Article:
Although EuroVelo 8 is called the Mediterranean Route, its 1050km Italian leg doesn’t meet the coast until its final stretch. Rather, this is a gentle tour along the broad Po Valley of northern Italy, clipping the north of the peninsula on a lazy, looping amble along quiet roads and cycleways.
The first day’s riding descends to the Turin, all Baroque architecture on a Roman grid pattern. This is where the Slow Food movement began, should you need any more excuse to take the route at a leisurely pace.
Skirting the foothills of the Apennines, from here the route has two ‘braids’ most of the way to the coast, one on either bank of the river. Both are flat, winding, piecemeal collections of single-track lanes and the occasional cycle path; your choice of which to follow is more likely to be led by refreshment and accommodation than any great scenic difference.
After Adria (fittingly) we meet the Adriatic Sea for a dreamy coastal route past harbours, fishing villages, causeways, lagoons and, oh yes, some little port or other called Venice. You’ll have to catch a ferry a few times en route. The quiet port city of Trieste marks the end of the Italian section, just before EV8 crosses briefly into Slovenia.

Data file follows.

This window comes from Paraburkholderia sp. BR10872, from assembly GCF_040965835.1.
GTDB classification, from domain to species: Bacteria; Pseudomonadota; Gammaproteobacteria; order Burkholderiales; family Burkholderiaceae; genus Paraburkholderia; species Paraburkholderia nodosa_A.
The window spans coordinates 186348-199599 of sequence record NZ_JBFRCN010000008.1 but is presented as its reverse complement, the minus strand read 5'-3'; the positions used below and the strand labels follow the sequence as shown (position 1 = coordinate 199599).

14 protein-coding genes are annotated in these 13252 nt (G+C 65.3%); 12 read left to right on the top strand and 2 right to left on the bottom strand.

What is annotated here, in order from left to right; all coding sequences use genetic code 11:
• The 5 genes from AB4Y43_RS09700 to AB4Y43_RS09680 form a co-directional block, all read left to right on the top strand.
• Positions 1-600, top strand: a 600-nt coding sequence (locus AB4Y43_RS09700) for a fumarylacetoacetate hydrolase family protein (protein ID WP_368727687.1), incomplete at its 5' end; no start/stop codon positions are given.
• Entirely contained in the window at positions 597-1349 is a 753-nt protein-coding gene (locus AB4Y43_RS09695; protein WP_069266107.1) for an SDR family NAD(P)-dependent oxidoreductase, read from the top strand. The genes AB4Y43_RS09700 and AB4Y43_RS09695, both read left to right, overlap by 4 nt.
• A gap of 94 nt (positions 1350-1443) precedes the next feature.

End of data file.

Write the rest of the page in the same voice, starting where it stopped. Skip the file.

This is essentially a EuroVelo river route much like the Rhine, Danube and Loire. As such, it’s well suited for families and a ‘pick and mix’ approach choosing one or two sections. The infrastructure is rather more sporadic than the Central European routes, mostly a patchwork of lanes and agricultural tracks – but with cycleways being built beside the busier roads, there are few nasty traffic surprises.